Liu Bolin, the Invisible Man, Disappears in Front of Bocconi StudentsHUNDREDS OF SPECTATORS WERE ENCHANTED AT THE LIVE PERFORMANCE BY THE CHINESE ARTIST, WHO YESTERDAY PRODUCED ONE OF HIS FAMOUS SHOTS ON CAMPUS
It was a packed lobby that welcomed the final stage of Liu Bolin's performance yesterday in the classroom building. The Chinese artist is famous for the photographs in which he completely camouflages himself in the surroundings. An almost surreal silence was broken only by the photographer's countdown to each click of the shutter and then by the final applause of the 500 people who attended. The "invisible man" Bolin completed a work that kept him, together with the staff of the Boxart Gallery in Verona which supports him in Italy, intensely occupied for about two days. A long, painstaking work, which required extreme precision to match each element of the artist's painted body with the background of books created ad hoc with volumes - contemporary and antique - provided by the Bocconi Library.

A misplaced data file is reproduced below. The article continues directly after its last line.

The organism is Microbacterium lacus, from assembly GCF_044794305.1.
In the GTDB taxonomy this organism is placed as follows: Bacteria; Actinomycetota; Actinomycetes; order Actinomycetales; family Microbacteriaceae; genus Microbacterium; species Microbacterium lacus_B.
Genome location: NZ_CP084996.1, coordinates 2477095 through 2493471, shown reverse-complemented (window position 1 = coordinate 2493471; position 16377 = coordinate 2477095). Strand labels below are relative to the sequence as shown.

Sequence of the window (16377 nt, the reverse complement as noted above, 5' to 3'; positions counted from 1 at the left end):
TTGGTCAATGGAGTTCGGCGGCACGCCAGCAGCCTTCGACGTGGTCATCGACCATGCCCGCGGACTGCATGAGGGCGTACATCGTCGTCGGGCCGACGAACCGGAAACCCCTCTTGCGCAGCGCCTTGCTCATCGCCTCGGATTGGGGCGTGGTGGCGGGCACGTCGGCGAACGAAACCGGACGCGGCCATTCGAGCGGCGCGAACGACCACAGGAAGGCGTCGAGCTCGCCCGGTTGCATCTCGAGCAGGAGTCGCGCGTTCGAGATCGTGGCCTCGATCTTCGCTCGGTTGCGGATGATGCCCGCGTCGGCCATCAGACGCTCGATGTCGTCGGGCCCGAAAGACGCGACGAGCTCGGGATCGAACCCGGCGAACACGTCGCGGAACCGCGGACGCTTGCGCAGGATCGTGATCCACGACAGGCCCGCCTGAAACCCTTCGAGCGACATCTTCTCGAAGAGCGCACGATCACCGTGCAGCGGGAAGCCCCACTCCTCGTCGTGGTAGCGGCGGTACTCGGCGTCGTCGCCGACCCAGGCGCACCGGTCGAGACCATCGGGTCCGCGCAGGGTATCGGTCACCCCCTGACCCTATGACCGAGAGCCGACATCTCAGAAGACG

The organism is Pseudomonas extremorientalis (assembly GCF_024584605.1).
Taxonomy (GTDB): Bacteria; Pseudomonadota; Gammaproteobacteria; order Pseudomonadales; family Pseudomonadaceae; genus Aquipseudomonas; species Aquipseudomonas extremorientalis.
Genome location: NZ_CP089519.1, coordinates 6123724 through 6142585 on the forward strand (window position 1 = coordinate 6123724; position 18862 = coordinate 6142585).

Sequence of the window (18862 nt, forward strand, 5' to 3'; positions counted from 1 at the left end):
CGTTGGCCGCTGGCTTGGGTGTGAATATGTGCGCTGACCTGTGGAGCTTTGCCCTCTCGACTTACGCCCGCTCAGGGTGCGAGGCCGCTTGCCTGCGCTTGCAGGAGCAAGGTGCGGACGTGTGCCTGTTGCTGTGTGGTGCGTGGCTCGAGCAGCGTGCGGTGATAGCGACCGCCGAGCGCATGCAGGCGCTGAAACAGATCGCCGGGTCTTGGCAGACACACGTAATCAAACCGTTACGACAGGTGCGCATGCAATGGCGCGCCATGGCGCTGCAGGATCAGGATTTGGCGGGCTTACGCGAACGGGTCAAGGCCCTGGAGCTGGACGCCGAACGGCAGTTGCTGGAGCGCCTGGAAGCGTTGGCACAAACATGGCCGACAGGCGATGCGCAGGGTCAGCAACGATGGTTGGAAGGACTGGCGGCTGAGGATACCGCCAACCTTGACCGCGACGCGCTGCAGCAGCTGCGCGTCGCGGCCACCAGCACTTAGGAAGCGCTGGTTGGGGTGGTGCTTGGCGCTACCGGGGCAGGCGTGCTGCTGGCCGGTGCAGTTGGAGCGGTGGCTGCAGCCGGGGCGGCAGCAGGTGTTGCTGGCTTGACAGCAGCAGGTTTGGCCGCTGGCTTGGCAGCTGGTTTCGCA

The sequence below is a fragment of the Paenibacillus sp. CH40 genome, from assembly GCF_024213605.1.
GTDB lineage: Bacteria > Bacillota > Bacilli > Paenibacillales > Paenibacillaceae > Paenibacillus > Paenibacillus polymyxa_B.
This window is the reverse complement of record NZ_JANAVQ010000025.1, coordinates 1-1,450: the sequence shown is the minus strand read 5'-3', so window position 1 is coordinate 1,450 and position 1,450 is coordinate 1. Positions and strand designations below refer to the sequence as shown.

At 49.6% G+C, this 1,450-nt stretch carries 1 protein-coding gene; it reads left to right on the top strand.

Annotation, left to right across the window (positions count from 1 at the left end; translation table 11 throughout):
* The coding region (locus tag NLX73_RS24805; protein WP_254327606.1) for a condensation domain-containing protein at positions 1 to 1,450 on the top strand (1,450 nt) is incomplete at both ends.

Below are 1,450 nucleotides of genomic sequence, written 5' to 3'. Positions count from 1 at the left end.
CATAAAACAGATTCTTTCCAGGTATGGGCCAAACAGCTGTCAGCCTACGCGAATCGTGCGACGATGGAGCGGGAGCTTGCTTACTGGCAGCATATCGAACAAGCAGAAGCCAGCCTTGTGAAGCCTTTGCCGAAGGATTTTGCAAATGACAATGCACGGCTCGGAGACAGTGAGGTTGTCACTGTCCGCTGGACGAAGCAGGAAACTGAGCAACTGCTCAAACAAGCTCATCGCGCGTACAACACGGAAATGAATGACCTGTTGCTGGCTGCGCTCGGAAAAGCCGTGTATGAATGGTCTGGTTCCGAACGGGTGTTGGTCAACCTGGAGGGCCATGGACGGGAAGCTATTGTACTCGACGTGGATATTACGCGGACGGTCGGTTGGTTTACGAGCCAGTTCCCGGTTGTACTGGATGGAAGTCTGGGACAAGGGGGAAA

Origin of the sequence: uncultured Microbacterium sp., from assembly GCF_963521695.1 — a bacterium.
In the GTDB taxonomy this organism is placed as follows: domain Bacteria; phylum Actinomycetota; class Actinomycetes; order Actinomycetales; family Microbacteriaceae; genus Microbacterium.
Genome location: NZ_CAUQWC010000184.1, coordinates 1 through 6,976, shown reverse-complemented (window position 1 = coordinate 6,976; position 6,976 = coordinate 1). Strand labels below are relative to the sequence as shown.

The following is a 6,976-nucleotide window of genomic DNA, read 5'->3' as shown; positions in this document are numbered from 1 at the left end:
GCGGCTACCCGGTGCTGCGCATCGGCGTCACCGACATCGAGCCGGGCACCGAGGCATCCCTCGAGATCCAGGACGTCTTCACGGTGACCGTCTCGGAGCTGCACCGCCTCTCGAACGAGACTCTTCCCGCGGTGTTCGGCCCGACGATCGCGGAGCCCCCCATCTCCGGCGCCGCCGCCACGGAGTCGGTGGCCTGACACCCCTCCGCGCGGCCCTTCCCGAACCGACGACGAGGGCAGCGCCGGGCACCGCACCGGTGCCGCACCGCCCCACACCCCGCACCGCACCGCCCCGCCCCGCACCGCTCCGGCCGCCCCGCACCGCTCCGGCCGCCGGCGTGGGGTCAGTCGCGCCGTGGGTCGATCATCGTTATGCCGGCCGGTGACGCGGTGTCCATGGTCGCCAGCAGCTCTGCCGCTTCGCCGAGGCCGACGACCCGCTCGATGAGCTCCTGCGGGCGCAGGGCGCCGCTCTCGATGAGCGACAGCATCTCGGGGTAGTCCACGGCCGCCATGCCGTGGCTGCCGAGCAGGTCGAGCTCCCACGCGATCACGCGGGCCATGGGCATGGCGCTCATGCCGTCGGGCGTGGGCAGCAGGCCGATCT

"I am very happy to be able to stage my works", the artist explained, emphasizing the value of live performance and stating, about his choice of medium, how "the voice of an artist, in my case a painter, are just the colors. They are the only means I have by which to transmit emotions and thoughts ".
Bolin's performance "was a beautiful opening of the Arts and Culture seminars within the Broaden Your Frame project," added Antonella Carù, Dean of the Graduate School. "The chance to watch this work back stage for two days on site in Piazza Sraffa 13 made this event truly unique and exciting. It is an honor that our University is one of the places in the splendid Hiding in the City series. "
With the shot at Bocconi, Bolin continues the series of camouflage photos in cities. Since 2008, he has created 45 works in our country alone, in front of some of the most iconic examples of Italian art. The very first performances date back to 2005 and in particular from the moment following the destruction of the artists' village where he lived by the Chinese government. He chose the ruins of that place as the first example of his protest. In his view, in fact, the perturbing element in space constituted by his silhouette forces the spectator to look at that exact portion of reality. The goal of hiding himself in space, therefore, is precisely to draw attention to that space. By making himself almost invisible, his makes his surroundings more clear.
After the live performance, the exhibition of 15 other photos created by Bolin in China, Italy and the United States will remain on display. Brought to Bocconi by MIA Photo Fair as part of the Bocconi Art Gallery, the show can be visited until the middle of January in the Bocconi building in Via Sarfatti.
by Andrea Celauro
Translated by Richard Greenslade